Shelf Awareness for Friday, April 22, 2016


Random House Books for Young Readers: Lights, Camera, Middle School! (Babymouse Tales from the Locker #1) by Jennifer L. Holm and Matthew Holm

Greenwillow Books: Nothing by Annie Barrows

Time Inc. Books: BookExpo Events

Wednesday Books: I Hate Everyone But You by Gaby Dunn and Allison Raskin

Bloomsbury: BookExpo Titles

Little, Brown and Company: The Futilitarians: Our Year of Thinking, Drinking, Grieving, and Reading by Anne Gisleson

News

Time 100: 'Most Influential' Book People

Time magazine released its annual list of the "100 Most Influential People in the World." Among the authors showcased:

Ta-Nehisi Coates. Bryan Stevenson wrote: "Many of us have known for years that Ta-Nehisi Coates is one of America's most compelling and thoughtful voices. His timely, provocative and well-researched writings about race and this nation's shameful history of inequality have been essential reading.... Between the World and Me is brilliantly structured, insightful and forcefully argued. He navigates the complexities and burdens of race in America compassed by a father's love for his son. But it's the soulful writing that makes the work a classic... He has much more to say, and we will all be the wiser for reading it "

Marilynne Robinson. Colm Tóibín wrote: "Marilynne Robinson's novels and essays manage to be serious without being solemn. They exude a sense of sensuous feeling but also rigorous thinking. She is concerned with how we should live, with the idea of the world as a sort of gift to us, which requires us to notice what we have been offered, and to study it, to appreciate it and to dramatize its textures and contours.... Robinson is determined to be as intelligent as possible, but also to offer images and impressions that are rich in their implications, which allow for the mysterious as well as the concrete, the uncertain as well as the sure."

Elena Ferrante. Lauren Groff wrote: "The story we hear most often about the Italian author Elena Ferrante is the story of her absence: her pseudonym and the deliberate choice to disengage from the world as an author. It's odd, though, to imagine that a photo or biography could tell us more about Ferrante than her astonishing books, translated fluidly into English by the great Ann Goldstein, which together form a topographical map of an extraordinary mind.... Ferrante is a subtle subversive; the domestic, in her brilliant books, is a time bomb that ticks too loudly to ignore."

Many others on the Time 100 list have written books, including Lin-Manuel Miranda, Aziz Ansari, Mark Rylance, Roy Choi, Hope Jahren, Pope Francis, Ted Cruz, Hillary Clinton, Aung San Suu Kyi, Justin Trudeau, Barack Obama, Bernie Sanders, Donald Trump, Nikki Haley and John Kerry.


Flatiron Books: Book Expo Galley Giveaway


U.K. Booksellers Celebrating Shakespeare Saturday

On Saturday, the Booksellers Association of the U.K. & Ireland is putting "a humorous twist" on its "Books Are My Bag" campaigns by encouraging bookshops to participate in "Shakespeare Saturday," marking the 400th anniversary of the Bard's death, the Bookseller reported. April 23 is also World Book Night, which has a Shakespeare theme this year. Dedicated "The Bard is My Bag" totes and t-shirts are being dispensed by participating booksellers, who are also featuring a variety of themed events, ranging from "cooking up Shakespeare birthday cake for browsing customers, to educational workshops and dressing-up." Many bookshops are also featuring live Shakespeare performances

"I think The Bard is My Bag campaign is brilliant. In Wales, because of the accent, you can say you are 'bard'--as in not feeling well--so there's actually a double pun in Wales," said Sarah Rees, owner of Cover to Cover Bookshop ‏in Swansea and a self-confessed huge Shakespeare fan. "And having put the books in the window, and the BAMB [promotional materials], we actually sold £100 [worth] to one lady yesterday of Shakespeare books, so that's amazing."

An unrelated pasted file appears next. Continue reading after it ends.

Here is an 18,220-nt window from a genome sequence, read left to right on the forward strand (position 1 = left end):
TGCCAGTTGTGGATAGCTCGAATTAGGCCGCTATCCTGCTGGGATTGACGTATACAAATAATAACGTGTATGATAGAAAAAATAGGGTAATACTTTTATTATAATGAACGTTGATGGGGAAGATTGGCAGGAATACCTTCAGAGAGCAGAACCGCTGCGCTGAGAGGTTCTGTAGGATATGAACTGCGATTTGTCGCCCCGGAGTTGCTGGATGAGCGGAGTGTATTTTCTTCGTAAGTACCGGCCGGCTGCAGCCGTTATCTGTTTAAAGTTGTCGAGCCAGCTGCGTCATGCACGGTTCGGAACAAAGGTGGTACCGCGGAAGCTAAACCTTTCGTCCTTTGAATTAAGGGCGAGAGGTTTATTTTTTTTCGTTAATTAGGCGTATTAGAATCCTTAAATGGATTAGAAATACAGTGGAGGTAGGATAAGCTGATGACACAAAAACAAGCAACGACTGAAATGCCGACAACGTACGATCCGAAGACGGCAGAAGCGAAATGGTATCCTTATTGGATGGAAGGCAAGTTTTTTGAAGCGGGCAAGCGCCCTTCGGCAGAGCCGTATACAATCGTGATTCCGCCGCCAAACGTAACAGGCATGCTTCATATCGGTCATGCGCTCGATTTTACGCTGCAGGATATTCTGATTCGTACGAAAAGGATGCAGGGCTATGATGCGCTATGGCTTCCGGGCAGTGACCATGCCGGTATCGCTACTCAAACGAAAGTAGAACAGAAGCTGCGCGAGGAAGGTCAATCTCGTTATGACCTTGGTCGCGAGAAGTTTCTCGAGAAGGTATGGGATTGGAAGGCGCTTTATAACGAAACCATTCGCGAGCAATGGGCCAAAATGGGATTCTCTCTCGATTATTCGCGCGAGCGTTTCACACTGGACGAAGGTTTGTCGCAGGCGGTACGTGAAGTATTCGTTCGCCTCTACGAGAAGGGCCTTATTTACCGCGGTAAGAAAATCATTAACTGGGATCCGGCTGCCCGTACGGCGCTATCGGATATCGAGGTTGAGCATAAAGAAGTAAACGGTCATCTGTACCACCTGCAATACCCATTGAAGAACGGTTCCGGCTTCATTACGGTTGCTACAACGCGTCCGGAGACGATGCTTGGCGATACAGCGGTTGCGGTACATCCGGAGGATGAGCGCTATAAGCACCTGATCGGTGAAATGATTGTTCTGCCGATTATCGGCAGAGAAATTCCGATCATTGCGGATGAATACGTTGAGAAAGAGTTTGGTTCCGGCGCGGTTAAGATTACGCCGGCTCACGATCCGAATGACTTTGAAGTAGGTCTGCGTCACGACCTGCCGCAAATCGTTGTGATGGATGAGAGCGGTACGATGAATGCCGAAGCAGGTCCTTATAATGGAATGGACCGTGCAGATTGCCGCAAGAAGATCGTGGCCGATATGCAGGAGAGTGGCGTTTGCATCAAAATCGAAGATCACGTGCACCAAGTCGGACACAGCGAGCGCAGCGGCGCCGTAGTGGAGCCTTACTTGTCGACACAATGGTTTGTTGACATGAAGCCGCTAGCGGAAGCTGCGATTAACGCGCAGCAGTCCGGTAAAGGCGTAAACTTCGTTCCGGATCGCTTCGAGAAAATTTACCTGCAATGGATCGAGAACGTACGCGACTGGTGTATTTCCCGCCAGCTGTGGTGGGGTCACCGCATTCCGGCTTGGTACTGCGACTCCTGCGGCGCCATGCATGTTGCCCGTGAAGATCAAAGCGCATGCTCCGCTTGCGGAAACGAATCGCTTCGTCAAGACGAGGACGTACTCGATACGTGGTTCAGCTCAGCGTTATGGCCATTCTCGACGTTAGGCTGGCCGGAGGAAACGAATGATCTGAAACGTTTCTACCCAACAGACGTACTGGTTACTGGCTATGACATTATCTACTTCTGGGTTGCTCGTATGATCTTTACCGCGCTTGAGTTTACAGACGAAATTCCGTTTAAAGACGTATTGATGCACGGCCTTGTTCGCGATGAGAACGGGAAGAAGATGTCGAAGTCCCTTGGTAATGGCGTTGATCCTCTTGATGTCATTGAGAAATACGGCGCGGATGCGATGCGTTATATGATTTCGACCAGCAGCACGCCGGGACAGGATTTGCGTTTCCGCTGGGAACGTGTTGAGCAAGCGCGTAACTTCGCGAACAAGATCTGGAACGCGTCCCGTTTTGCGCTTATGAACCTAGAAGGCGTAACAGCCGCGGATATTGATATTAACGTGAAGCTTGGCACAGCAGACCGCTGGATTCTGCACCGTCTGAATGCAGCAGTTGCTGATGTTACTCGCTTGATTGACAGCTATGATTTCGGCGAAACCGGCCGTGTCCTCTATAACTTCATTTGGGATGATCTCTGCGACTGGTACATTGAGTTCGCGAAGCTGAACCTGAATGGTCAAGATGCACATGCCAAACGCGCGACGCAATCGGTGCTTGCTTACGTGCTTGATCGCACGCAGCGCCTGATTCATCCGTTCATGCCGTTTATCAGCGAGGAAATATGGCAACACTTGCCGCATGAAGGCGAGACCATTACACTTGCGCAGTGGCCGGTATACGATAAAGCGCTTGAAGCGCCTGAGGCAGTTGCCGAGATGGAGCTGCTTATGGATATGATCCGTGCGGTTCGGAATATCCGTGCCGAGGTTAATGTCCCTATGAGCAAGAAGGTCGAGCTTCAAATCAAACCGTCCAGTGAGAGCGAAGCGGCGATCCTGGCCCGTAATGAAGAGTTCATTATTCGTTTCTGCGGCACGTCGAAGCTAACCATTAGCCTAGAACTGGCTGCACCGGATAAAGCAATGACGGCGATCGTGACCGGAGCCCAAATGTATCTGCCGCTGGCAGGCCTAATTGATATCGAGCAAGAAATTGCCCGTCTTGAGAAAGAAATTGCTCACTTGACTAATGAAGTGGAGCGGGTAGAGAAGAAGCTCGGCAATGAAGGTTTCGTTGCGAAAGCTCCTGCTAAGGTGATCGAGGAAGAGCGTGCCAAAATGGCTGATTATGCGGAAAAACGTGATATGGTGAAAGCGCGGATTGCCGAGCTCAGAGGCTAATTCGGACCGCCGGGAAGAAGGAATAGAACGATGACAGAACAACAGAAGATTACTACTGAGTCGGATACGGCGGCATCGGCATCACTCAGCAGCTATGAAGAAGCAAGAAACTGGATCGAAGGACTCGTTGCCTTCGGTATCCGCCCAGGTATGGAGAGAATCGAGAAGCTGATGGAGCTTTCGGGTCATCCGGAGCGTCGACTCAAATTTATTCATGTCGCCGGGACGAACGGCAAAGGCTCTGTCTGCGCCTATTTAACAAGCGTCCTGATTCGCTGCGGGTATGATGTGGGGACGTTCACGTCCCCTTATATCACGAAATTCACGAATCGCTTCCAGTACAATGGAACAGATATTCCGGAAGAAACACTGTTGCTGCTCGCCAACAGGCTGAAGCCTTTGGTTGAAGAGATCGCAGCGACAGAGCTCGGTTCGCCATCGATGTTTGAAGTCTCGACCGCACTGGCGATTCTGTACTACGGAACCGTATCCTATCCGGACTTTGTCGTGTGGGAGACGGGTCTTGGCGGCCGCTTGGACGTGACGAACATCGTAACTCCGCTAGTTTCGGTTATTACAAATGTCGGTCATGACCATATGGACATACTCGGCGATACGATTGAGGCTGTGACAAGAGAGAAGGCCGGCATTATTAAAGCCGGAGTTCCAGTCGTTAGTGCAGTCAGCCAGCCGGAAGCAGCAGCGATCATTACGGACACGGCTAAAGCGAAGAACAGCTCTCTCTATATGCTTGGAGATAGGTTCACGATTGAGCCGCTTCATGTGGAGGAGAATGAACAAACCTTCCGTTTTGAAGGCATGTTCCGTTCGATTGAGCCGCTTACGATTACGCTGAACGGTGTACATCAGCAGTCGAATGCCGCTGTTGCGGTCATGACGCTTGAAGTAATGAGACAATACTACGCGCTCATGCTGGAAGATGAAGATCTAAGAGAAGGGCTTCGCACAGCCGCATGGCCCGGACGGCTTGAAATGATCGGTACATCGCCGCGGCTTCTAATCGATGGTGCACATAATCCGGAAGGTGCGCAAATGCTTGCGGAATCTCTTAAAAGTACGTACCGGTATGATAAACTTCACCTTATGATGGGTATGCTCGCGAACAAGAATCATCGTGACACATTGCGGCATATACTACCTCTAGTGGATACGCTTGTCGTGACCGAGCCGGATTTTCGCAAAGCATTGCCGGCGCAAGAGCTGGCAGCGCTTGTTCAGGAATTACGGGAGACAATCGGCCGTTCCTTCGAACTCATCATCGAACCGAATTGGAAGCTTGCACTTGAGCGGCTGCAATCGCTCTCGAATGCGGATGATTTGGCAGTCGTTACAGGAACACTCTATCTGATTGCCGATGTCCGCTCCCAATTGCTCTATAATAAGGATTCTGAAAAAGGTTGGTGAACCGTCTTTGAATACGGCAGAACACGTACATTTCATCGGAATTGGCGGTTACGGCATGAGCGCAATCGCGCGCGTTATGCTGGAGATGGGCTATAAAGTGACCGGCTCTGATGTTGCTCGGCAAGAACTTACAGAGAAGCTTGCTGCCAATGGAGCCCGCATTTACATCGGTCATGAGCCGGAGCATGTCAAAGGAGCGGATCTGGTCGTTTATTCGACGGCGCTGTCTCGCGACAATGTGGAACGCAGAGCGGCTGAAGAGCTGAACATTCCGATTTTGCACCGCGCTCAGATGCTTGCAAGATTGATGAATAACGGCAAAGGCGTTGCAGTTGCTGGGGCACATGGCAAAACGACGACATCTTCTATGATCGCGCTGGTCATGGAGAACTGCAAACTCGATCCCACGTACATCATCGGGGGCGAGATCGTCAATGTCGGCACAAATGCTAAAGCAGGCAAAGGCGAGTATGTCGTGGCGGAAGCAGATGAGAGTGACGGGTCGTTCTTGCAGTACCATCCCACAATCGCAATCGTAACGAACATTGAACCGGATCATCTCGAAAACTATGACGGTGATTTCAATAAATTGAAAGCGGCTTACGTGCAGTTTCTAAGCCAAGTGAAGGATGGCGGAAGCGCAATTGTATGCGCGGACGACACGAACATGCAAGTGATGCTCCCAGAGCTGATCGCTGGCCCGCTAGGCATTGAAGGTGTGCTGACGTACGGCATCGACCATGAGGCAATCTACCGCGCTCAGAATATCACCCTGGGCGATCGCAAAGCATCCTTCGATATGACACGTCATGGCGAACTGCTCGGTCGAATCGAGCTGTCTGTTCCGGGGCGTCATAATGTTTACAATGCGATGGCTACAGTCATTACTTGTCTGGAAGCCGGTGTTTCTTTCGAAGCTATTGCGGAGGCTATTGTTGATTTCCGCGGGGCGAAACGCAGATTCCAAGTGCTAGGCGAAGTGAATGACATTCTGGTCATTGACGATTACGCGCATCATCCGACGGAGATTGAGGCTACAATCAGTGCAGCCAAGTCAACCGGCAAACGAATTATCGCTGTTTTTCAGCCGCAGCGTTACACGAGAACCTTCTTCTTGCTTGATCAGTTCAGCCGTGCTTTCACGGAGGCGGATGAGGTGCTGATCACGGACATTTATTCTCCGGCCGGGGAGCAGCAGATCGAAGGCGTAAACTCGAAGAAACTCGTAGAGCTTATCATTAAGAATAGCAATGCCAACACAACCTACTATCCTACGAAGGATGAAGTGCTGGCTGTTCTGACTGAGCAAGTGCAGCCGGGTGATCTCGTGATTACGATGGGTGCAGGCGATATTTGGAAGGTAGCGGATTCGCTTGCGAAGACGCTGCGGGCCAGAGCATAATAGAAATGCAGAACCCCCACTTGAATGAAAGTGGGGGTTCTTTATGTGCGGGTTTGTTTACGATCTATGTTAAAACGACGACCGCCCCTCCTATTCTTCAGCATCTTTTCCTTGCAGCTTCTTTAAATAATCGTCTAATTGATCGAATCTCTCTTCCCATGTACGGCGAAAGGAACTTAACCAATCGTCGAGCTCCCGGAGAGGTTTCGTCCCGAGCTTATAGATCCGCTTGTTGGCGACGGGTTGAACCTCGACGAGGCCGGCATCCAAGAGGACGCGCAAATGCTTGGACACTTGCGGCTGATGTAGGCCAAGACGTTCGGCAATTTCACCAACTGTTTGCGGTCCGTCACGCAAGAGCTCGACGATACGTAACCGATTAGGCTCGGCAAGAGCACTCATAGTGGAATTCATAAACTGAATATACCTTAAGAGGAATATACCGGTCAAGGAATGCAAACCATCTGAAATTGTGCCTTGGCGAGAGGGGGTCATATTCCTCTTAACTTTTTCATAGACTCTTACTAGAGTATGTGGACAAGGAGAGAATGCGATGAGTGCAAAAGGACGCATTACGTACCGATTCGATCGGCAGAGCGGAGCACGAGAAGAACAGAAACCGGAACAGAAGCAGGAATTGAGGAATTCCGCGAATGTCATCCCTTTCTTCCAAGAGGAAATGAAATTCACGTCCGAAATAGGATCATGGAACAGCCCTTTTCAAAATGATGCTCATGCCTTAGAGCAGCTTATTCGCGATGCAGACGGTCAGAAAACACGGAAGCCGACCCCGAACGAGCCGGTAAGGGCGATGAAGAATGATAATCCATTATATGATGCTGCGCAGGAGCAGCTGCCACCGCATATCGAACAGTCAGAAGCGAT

Richard Drake, owner of Drake the Bookshop in Stockton, "will be putting on refreshments for the Bard's birthday, promising a slice of birthday cake with every purchase (while stocks last) and encouraging browsing customers to sample the shop's special 'brew'--a non-alcoholic mead. Games including a quoits competition, mini archery and hoop and stick will also be organized, along with a 'famous scenes mash-up,' where customers will be asked to read a line from a famous Shakespearian scene and will be able to watch back a celebratory montage online after the event," the Bookseller noted. Lindum Books in Lincoln is offering the Bard is My Bag tote with any purchase by or about Shakespeare on Saturday, while Dulwich Books "will give one to a customer after a minimum spend of £10, at which point customers also qualify to receive a free proof of an already-published book." 

"We're delighted with the response from bookshops to Shakespeare Saturday," said Alan Staton, head of marketing and communications at the BA. "From stunning Shakespearean window displays to special performances, competitions and events, bookshops up and down the country have embraced the opportunity to celebrate all things Shakespeare this weekend." The action can be followed on social media sites under the hashtags #bardabag and #ShakespeareSaturday.


Auzou: ALA Annual 2017


New Manager, Umbrella Organization for Kentucky Book Fair

Previously operated by a nonprofit independent board of volunteers, the Kentucky Book Fair will now be run by the Kentucky Humanities Council, in partnership with the Kentucky Book Fair board and the many volunteers who have been involved in the book fair since its founding 34 years ago.

As part of the change, Brooke Raby has joined the staff of the Kentucky Humanities Council and will serve as manager of the Kentucky Book Fair.

Raby, who was development manager of the Hope Center for the past three years, has worked with the fair since 2008, first as the Joseph-Beth Booksellers liaison, and, since 2014, as a board member.

Raby began working at Joseph-Beth in Lexington in 1998, while studying at the University of Kentucky. For a time, she moved to Pittsburgh, Pa., to help open a Joseph-Beth branch, then returned to Lexington and served at the store as local buyer, PR/events coordinator and finally marketing manager.

The 35th annual Kentucky Book Fair will be held on Saturday, November 5, at the Frankfort Convention Center in Frankfort. The sixth annual Children's Day will be held on Friday, November 4, at the same location.